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dc.contributor.authorColbert, Anthonyen_US
dc.contributor.authorRiordan, Jamesen_US
dc.contributor.illustratorIllustrated by Anthony Colberten_US
dc.date.accessioned2016-01-25T20:00:28Z
dc.date.available2016-01-25T20:00:28Z
dc.date.issued1979en_US
dc.identifier.isbn9780670691562en_US
dc.identifier.other7071 (Access ID)en_US
dc.identifier.urihttp://hdl.handle.net/10504/82348
dc.description.abstractOriginally published in Great Britain by Kestrel Books: Penguin, Harmondsworth, Middlesex. The content of this book is Yerensay's Forty Fables, and I bought the book because they are labelled fables. At first glance, they seem more like the Tales of 1001 Nights, replete with jealous boots, demons, giants, genies, and winds that pick people up and deliver them long distances away. I was surprised, then, to find some of the stories that have none of these magical elements and more of a fable's tenor. Among them are The Nightingale's Song (33), about a nightingale who finds a clever way to escape from his cage; The Wolf and the Tailor (59), exactly in form like fables in which a ready destroyer is deceived by asking him to allow some action first; Two Lazy Brothers (94), who give up lying under an apple tree waiting for apples to fall because they realize that they would have to expend the effort of chewing them; Two Badgers (115), which warns that badgers should not dream of hunting camels; The Clever Brothers (116) about the perception-skills of the brothers; Who Is the Mightiest in the World? (122), which is the traditional story of marrying a daughter to the greatest, here beginning unusually with ice; The Poor Man and His Thousand Tanga (125) about a clever ruse to get a thief to repay a loan; The Leaning Silver Birch (129) about duping an arrogant rich man into playing the fool; and Upon Jewel Mountain (131) about outwitting an abusive master. A favorite word here is aul, a group of tents. There are lively cuts, about one to a story. A good example illustrates Upon Jewel Mountain (134). These cuts show up even better in color on the dust-jacket. There are a Tof C (7), maps (8-9), glossary (161-2), and commentary (163-171). This volume follows the first in the Russian Tales series, Riordan's Tales from Central Russia.en_US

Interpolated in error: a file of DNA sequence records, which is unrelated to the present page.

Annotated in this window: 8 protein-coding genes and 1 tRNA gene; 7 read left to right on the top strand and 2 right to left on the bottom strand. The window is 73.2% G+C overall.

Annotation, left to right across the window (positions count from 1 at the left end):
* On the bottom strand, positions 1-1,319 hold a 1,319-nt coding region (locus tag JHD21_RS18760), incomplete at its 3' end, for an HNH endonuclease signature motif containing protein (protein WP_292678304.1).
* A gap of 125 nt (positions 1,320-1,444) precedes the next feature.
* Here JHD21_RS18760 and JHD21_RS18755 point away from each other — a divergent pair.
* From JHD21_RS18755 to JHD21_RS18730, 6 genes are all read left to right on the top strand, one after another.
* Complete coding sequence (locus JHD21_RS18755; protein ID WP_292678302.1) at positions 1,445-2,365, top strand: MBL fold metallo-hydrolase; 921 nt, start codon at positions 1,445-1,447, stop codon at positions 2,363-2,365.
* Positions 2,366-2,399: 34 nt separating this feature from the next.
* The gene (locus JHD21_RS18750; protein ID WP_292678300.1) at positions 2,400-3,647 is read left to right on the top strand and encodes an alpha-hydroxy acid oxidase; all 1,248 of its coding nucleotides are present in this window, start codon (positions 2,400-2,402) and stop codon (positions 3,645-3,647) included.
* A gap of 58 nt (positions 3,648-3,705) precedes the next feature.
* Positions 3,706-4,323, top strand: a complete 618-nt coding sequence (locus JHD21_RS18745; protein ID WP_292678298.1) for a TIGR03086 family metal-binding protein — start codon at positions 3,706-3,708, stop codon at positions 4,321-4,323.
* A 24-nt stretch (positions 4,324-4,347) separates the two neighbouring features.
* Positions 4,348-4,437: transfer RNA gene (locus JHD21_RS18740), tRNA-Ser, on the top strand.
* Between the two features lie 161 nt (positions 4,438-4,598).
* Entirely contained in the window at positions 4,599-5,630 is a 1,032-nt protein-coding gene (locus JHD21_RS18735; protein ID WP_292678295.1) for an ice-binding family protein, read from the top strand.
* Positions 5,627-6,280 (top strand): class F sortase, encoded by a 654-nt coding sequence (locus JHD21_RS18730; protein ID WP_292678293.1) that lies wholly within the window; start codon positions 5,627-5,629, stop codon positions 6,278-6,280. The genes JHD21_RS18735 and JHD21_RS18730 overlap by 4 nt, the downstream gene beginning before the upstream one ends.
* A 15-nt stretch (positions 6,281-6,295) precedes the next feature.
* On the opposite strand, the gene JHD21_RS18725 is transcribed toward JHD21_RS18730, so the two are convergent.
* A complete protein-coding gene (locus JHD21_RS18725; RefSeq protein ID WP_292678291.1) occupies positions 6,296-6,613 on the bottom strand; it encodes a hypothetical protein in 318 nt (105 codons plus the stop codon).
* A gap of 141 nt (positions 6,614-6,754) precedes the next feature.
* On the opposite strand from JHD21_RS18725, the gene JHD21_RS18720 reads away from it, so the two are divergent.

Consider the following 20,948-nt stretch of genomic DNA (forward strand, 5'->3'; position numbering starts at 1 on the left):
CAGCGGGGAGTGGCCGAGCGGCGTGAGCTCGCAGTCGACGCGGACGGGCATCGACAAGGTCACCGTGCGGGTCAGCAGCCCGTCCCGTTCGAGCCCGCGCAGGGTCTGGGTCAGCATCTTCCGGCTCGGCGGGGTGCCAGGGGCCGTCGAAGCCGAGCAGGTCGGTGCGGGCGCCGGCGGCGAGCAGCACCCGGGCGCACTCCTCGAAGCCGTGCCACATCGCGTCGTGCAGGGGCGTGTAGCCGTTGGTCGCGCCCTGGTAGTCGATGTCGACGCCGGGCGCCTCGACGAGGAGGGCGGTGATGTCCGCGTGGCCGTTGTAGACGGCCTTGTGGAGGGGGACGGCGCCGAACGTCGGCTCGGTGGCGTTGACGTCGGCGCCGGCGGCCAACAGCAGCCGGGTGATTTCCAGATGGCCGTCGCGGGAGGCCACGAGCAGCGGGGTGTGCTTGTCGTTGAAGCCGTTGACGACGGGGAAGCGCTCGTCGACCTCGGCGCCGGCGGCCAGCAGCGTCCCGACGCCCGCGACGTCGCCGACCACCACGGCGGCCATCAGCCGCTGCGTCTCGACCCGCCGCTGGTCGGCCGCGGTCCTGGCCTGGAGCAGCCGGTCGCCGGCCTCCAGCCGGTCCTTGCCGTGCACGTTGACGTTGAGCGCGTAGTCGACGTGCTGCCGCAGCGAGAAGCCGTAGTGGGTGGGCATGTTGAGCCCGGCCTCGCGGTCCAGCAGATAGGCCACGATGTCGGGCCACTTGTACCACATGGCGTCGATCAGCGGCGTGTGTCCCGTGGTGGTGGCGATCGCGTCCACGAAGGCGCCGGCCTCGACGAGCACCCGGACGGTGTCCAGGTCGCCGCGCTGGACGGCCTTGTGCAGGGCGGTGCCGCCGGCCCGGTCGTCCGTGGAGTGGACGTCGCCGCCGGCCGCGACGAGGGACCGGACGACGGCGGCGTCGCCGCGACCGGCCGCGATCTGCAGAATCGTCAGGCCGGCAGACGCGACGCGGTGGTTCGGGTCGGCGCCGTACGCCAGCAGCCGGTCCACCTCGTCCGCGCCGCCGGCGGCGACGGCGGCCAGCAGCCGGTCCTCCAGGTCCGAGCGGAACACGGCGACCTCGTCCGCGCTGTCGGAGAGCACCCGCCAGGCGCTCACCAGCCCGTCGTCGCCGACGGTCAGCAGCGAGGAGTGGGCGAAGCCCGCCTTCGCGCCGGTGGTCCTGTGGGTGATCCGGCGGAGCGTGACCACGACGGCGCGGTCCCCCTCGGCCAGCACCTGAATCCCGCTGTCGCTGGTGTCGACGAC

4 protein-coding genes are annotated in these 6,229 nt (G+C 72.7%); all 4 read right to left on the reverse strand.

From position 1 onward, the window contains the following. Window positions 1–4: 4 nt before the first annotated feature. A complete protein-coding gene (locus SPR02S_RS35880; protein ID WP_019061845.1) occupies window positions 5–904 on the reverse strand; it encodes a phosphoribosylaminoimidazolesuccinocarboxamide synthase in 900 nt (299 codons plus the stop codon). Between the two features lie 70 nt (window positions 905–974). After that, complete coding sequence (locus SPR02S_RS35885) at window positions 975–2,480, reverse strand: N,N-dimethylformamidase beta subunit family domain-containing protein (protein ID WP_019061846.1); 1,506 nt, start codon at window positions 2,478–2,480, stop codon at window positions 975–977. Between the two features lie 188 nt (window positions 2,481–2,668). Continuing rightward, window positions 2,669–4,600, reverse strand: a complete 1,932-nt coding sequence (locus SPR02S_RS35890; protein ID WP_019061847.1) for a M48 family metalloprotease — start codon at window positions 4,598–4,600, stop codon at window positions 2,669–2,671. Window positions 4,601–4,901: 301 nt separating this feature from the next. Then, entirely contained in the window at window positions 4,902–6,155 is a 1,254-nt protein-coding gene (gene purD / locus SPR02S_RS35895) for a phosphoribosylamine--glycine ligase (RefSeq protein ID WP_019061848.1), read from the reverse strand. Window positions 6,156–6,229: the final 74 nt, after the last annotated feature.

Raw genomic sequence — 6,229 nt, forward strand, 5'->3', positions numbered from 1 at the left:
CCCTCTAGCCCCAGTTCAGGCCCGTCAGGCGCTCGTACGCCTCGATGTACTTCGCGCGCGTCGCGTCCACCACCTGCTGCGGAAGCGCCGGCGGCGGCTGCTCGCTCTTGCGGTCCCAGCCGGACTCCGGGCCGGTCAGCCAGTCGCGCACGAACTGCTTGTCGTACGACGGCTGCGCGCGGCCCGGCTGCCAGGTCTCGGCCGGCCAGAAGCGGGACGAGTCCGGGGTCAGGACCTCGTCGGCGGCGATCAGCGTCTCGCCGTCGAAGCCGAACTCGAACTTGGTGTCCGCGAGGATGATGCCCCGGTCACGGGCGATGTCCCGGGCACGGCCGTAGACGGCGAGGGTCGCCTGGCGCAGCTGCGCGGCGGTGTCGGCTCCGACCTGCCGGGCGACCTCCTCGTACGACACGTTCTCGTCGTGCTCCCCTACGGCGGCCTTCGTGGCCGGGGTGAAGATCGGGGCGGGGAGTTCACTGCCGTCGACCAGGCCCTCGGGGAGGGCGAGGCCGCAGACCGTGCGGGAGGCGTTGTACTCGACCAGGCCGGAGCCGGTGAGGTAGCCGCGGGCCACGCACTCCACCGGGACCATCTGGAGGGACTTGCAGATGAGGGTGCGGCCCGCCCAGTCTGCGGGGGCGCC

dc.description.statementofresponsibilityRetold by James Riordanen_US
dc.languageengen_US
dc.publisherThe Viking Pressen_US
dc.subject.lccPZ64.1.R56 Ta 1979en_US
dc.titleTales from Tartaryen_US
dc.typeBook, Whole
dc.publisher.locationNYen_US
dc.publisher.locationNew Yorken_US
dc.url.link1http://creighton-primo.hosted.exlibrisgroup.com/primo_library/libweb/action/search.do?fn=search&ct=search&initialSearch=true&mode=Basic&tab=default_tab&indx=1&dum=true&srt=rank&vid=01CRU&frbg=&tb=t&vl%28freeText0%29=991000479459702656&scp.scps=scope%3A%2801CRU%29%2Cscope%3A%2801CRU_ALMA
dc.acquired.locationSecond Story Books Warehouse,en_US
dc.cost.usCost: $9.60en_US
dc.date.acquired2010-12en_US
dc.date.printed1979en_US
dc.description.bindingThis is a hardbound book (hard cover)en_US
dc.description.coverThis book has a dust jacket (book cover)en_US
dc.printer.locationGreat Britainen_US
dc.subject.local1Collectionen_US
dc.title.seriesRussian Tales IIen_US
dc.time.yr1979


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